London is bucking nationwide trends and becoming more religious. The project seeks to analyse this phenomenon and offer evidence–based recommendations to decision makers on accommodating, practically responding to and making the most of religious diversity in London. (Upcoming)
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The researchers for this project are Paul Bickley and Nathan Mladin.
London is bucking nationwide trends and becoming more religious. Existing research suggests that people in London are not just more likely to belong to a particular religion, but to actively participate by, for instance, attending services on a regular basis.
London’s religious micro–climate is paradoxical: a secular, liberal and cosmopolitan city in which religion is becoming more visible and significant.
In light of this paradox, this project seeks to answer the following questions:
- What is the religious make up of London? How has it changed since the last census? How does religious change in London compare to other regions of the UK, and are there marked sub–regional trends?
- How does religion bring people together and divide them? Does London’s exceptional religiosity result in a different set of social values? What does religious difference mean for social integration?
- How are public authorities and public services accommodating this religious and social diversity? Is it best managed through secularism (holding religious expression out of public spaces etc)? What other models of managing religious difference already exist, whether domestically or abroad, and how successful are they?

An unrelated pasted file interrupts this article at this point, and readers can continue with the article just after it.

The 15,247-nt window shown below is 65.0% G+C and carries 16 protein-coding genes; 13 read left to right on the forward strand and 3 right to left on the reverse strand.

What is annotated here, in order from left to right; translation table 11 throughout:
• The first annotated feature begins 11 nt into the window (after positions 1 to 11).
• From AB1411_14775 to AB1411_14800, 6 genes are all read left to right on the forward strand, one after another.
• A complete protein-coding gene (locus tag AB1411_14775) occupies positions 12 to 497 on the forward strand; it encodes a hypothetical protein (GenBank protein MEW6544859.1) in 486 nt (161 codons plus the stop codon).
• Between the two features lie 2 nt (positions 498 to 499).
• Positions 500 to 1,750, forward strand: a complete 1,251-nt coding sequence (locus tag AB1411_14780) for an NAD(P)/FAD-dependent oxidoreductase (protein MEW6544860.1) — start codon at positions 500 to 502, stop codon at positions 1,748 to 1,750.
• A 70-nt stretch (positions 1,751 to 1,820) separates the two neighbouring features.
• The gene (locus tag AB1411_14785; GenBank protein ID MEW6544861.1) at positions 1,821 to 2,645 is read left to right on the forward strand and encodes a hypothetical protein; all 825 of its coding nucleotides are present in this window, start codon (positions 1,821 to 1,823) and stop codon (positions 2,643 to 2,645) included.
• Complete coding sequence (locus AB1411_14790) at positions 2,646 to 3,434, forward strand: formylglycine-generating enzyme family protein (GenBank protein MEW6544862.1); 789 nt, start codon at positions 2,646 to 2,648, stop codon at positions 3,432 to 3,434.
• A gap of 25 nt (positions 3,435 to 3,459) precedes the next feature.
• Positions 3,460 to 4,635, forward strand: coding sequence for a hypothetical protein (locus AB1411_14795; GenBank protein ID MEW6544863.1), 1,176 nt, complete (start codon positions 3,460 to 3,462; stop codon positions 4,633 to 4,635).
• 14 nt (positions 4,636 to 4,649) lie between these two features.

- What new practical challenges come from increased religious diversity? These may include end of life services, child protection, planning concerns and health issues. How can challenges be tackled?
- What are the emerging opportunities? How does higher than average religious identification affect levels of volunteering, civic participation and social activism? How do religious groups respond to secular assumptions about the need for a neutrality in the public square – do they perceive themselves as marginalised?
The project mixes several methods of study, including surveying and collating existing research, new polling data on the growth and decline of different religious communities in London, and the association of religion with different value perspectives. We are also conducting interviews with religious leaders and public officials and developing case studies looking at areas of London that are particularly religious (e.g. Newham, Tower Hamlets) and non–religious respectively (e.g. Camden–Islington).
The key objective of the project is to offer evidence–based recommendations to decision makers on accommodating, practically responding to and making the most of religious diversity in London.
The main output of the project will be a full report detailing the findings, analysis and recommendations from the research project. This will be accompanied by a shorter version/ digest of the report and other digital assets, such as infographics, short videos, and other types of content to raise awareness and disseminate the findings of the research.